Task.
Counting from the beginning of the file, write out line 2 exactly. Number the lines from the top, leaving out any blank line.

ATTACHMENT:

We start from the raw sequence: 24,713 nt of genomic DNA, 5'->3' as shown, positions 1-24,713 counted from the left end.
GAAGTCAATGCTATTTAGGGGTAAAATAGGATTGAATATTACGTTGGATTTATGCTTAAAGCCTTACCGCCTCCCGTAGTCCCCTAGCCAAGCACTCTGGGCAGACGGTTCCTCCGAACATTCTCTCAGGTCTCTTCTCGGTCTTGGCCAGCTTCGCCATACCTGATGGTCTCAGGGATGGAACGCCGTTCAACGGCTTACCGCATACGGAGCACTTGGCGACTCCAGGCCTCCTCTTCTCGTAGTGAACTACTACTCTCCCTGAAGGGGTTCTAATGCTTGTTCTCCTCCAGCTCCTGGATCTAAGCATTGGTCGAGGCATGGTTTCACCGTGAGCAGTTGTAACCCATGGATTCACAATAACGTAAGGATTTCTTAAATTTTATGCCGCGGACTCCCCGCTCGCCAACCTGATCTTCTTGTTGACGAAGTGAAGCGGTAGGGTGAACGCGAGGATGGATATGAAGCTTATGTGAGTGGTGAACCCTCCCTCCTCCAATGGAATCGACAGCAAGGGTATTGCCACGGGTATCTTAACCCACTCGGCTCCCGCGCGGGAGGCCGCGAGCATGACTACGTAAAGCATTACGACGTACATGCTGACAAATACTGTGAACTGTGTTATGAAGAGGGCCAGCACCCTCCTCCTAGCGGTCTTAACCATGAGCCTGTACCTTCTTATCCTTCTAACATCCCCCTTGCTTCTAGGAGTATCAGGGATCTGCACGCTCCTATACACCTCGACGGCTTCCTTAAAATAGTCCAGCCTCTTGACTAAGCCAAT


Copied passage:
GAAGTCAATGCTATTTAGGGGTAAAATAGGATTGAATATTACGTTGGATTTATGCTTAAAGCCTTACCGCCTCCCGTAGTCCCCTAGCCAAGCACTCTGGGCAGACGGTTCCTCCGAACATTCTCTCAGGTCTCTTCTCGGTCTTGGCCAGCTTCGCCATACCTGATGGTCTCAGGGATGGAACGCCGTTCAACGGCTTACCGCATACGGAGCACTTGGCGACTCCAGGCCTCCTCTTCTCGTAGTGAACTACTACTCTCCCTGAAGGGGTTCTAATGCTTGTTCTCCTCCAGCTCCTGGATCTAAGCATTGGTCGAGGCATGGTTTCACCGTGAGCAGTTGTAACCCATGGATTCACAATAACGTAAGGATTTCTTAAATTTTATGCCGCGGACTCCCCGCTCGCCAACCTGATCTTCTTGTTGACGAAGTGAAGCGGTAGGGTGAACGCGAGGATGGATATGAAGCTTATGTGAGTGGTGAACCCTCCCTCCTCCAATGGAATCGACAGCAAGGGTATTGCCACGGGTATCTTAACCCACTCGGCTCCCGCGCGGGAGGCCGCGAGCATGACTACGTAAAGCATTACGACGTACATGCTGACAAATACTGTGAACTGTGTTATGAAGAGGGCCAGCACCCTCCTCCTAGCGGTCTTAACCATGAGCCTGTACCTTCTTATCCTTCTAACATCCCCCTTGCTTCTAGGAGTATCAGGGATCTGCACGCTCCTATACACCTCGACGGCTTCCTTAAAATAGTCCAGCCTCTTGACTAAGCCAAT